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Lighting - How important

Discussion in 'Raising Baby Chicks' started by Gowander, Mar 27, 2016.

  1. Gowander

    Gowander Out Of The Brooder

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    Mar 22, 2016
    Carmi, BC Canada
    Good day all
    Newbie chicken owner to be.......
    Just reading on lighting and how it can affect egg laying later on soooooo......

    Does the following light schedule seem right
    Day 1-2. 23 hours of light
    Day 3 decrease one hour every 2/3 days until ten hours light reached
    Hold ten hours light until 19 weeks
    Then increase light one hour per week until 15 hours of lighter day
    Light should be dim just enuff to read a paper

    Does this seem about right

    Thanks in advance

    Gowander
     
  2. wamtazlady

    wamtazlady Chillin' With My Peeps

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    Kalispell MT
    Are these baby chicks? The only time I've heard of supplemental light is during the winter. You need 14 or 15 hours of light for the hens to lay well after their first winter. Their very first winter most will lay fine without any supplemental light. After their first winter most will go into molt and stop laying. The supplemental light is to get them to start laying faster. However, I have never read anything about baby chicks only getting so much light. Are you using a heat lamp with a red light in it? It should be on 24 hours a day for the first several weeks for babies.

    Maybe someone else knows this system you are planning on using. I'm just lost but then I've only had chickens for 4 years.

    I have never used supplemental light. Of the pullets I got last spring, they started to lay at 19 weeks. During the winter the 9 pullets laid between 6-8 eggs a day without extra light. I probably won't give them extra light this coming winter as I've got ducklings coming soon. They should lay during the winter so we'll have plenty for us to eat.
     
    Last edited: Mar 27, 2016
  3. TLWR

    TLWR Chillin' With My Peeps

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    southern AL
    Chickens will start to lay when their body is ready to lay. No need to provide light for them until they start. And then only when they stop when normal daylight hours drop in the winter, then you might want to supplement light.
     
  4. cafarmgirl

    cafarmgirl Overrun With Chickens

    Ditto what's been said. All your chicks need is a heat lamp or source of heat, you don't have to mess with timing the amount of light they get. A lot of people also don't add supplemental lighting for adult hens, preferring to let their bodies take a break in winter as nature intended rather then getting them to pump out eggs continuously. However if egg production is the main, most important reason for having chickens then you can certainly add supplemental lighting to lengthen their day during the winter as mentioned above.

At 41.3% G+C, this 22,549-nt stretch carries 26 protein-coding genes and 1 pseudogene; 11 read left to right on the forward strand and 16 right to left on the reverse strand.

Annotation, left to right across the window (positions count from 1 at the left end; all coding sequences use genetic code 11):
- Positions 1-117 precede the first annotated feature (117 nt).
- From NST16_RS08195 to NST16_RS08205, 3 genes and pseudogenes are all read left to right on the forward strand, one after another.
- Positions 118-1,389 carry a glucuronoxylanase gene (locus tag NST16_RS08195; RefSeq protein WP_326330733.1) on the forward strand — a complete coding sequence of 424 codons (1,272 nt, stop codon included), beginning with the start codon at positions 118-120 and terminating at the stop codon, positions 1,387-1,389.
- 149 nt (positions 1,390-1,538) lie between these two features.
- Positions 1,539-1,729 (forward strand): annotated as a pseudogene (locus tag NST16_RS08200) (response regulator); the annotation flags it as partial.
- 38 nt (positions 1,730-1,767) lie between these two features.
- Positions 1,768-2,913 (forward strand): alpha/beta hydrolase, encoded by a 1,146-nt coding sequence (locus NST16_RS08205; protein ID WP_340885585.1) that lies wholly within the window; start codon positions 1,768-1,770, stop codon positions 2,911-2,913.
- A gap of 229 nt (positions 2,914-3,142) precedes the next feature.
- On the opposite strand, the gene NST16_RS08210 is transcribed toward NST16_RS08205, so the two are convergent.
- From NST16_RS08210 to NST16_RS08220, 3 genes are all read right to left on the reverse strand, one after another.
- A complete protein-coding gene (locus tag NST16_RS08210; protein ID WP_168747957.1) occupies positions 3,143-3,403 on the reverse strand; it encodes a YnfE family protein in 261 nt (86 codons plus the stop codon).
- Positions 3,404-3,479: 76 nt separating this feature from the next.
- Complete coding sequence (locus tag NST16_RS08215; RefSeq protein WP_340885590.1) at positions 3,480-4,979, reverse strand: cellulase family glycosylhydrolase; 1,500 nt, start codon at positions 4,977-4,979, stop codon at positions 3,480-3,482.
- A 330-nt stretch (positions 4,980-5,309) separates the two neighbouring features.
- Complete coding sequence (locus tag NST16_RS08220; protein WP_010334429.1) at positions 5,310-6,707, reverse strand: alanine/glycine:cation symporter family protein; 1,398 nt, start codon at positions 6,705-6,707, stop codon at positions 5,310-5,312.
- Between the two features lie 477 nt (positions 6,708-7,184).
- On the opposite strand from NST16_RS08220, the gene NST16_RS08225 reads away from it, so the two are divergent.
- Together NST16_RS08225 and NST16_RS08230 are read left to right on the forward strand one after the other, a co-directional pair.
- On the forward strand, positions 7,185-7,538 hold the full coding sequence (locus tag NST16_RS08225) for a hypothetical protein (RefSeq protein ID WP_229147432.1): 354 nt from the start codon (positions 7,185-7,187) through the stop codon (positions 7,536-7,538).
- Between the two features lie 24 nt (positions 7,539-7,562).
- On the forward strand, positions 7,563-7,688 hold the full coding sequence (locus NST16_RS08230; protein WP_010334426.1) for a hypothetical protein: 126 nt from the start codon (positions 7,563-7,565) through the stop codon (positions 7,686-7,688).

5. mortie

    mortie Chillin' With My Peeps

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    The Frozen Tundra
    Yup, you are waaaay over thinking it :). They just need a heat source now, it doesn't even need to be a light (eco brooder, heat pad, etc). Only time you need to consider supplemental lighting would be winter and as has been said, many people don't even do that. The amount of light a chick is exposed to does not have any bearing on egg laying later one.
     
  6. Jensownzoo

    Jensownzoo Chillin' With My Peeps

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    Feb 7, 2016
    Saint Louis, MO
    Were you planning on keeping them inside in windowless rooms the whole time? The sun might foil your plans. ;)

    I wouldn't worry about daylength until your pullets are of laying age for their breed. At that point, gradually increasing their daylength might stimulate them to start laying. An hour a week would be too extreme though...go for a more natural increase. You will want to add the extra time to the beginning of the day. That way sunset will still signal to the flock that it's time to go back into the coop to sleep.
     
  7. Gowander

    Gowander Out Of The Brooder

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    Mar 22, 2016
    Carmi, BC Canada
    Good stuff
    Wow really appreciate all the comments, sometimes just KISS and all is good
    Thanks again for the comments appreciate all the insight
     
  8. LacesOutMarino

    LacesOutMarino Out Of The Brooder

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    Mar 22, 2016
    Canton, GA
    I have chicks that are about 3 weeks and some that are about 4 weeks old, when do I need to start turning the heat lamp off at night?
     
  9. wamtazlady

    wamtazlady Chillin' With My Peeps

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    Kalispell MT
    Night is when the chicks need the heat the most. The heat source is to keep the chicks warm. Since night time is when the air temperatures are the coolest, it's the most important time to add heat to your chicks. You can do away with a heat source when the chicks are fully feathered, sometime around 6 weeks old.
     
  10. LacesOutMarino

    LacesOutMarino Out Of The Brooder

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    Mar 22, 2016
    Canton, GA
    they are in a "tote" bin in the basement, do I need to turn the heat lamp off during the day now or wait till they are 6 weeks?
     

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